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  • Writer's pictureRosie Burbidge

Does a historical novel infringe copyright?

A novel, “The Secrets We Kept”, by Lara Prescott, does not infringe copyright subsisting in a non-fiction, historical book called “Lara: The Untold Love Story That Inspired Doctor Zhivago”, written by Anna Pasternak (a descendant of Boris Pasternak). That was the conclusion of Mr Justice Edwin Johnson in a judgment published on 25 October 2022 (Pasternak v Prescott).

Pasternak claimed that Prescott had copied from Lara a substantial part of the selection, structure and arrangement of facts and incidents that she had created. Pasternak also claimed that there was infringement of copyright in an English translation of parts of a French work titled Légendes de la rue Potapov through copying an extract of this text in Lara.

Following an extensive trial concerning liability, the judge reviewed all of the individual allegations of copying in detail and found that the first claim failed. He said he also reached the same conclusion by considering the material as a whole: the defendant did not copy from Lara the selection of the events in the relevant chapters of her novel or any part of that selection:

The essential reason for this is that Lara and TSWK are fundamentally different works. Lara is a non-fictional historical work … TSWK is a work of historical fiction. It is based on real events, but those real events have been woven into the story devised by the Defendant, and have themselves been adapted to suit the story … TSWK is a work of fiction, loosely based on real events. This fundamental difference between the two works is apparent on a first reading of the two works.”

In addition, the two works are written in very different styles, with different content and different arrangement. These differences are apparent in the chapters of each work.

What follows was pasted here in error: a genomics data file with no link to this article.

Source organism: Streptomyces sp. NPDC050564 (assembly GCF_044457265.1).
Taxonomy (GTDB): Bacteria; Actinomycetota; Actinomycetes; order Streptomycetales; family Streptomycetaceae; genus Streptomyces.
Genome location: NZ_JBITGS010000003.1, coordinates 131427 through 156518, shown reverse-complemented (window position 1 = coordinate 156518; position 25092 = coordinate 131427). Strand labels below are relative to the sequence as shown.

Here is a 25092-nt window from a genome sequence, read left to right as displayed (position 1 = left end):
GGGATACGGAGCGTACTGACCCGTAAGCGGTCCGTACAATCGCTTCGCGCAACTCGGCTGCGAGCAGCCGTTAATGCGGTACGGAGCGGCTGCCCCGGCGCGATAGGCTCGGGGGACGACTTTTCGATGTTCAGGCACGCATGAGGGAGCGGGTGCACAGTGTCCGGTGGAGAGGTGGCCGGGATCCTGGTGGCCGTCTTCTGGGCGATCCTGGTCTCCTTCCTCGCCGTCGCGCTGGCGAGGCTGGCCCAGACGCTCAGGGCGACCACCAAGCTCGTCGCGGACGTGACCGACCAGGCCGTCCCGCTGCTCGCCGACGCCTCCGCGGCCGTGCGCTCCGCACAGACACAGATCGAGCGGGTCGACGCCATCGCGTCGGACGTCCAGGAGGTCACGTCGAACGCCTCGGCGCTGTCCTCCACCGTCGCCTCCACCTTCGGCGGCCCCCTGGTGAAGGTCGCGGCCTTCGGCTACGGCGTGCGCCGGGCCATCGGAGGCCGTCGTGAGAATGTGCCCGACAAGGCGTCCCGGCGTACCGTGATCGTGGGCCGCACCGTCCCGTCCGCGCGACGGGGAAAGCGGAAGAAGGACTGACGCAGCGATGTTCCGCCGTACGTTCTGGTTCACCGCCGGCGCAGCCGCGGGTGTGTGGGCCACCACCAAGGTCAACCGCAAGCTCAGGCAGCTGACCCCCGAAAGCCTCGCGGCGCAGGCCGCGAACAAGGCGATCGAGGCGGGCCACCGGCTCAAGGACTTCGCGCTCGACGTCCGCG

Both authors had used the same primary sources, and the defendant admitted using Lara as a secondary source, so it is not surprising that they followed the same basic chronology and share some details. But the judge added: “None of these areas of similarity or overlap seem to me to come anywhere near establishing that the Defendant copied the selection of events in the relevant chapters of Lara, or any part of that selection. … The evidence demonstrates that the Defendant took no more from Lara than odd details which, quite correctly, are not said to have been protected by copyright.”

However, he found that the translation claim succeeded as copyright subsisted in the translation of the Accusation Act in the Legendes translation, which was assigned to Pasternak, and Prescott indirectly copied the translation by use of a quotation taken from Lara.

Historical fiction is an increasingly popular genre, and this judgment will no doubt be reassuring to its writers, publishers and readers! It has a flashback to the Da Vinci Code case from over a decade ago. Thankfully no codes have been smuggled into this more recent judgment.

To find out more about the issues raised in this blog contact Rosie Burbidge, Intellectual Property Partner at Gunnercooke LLP in London -


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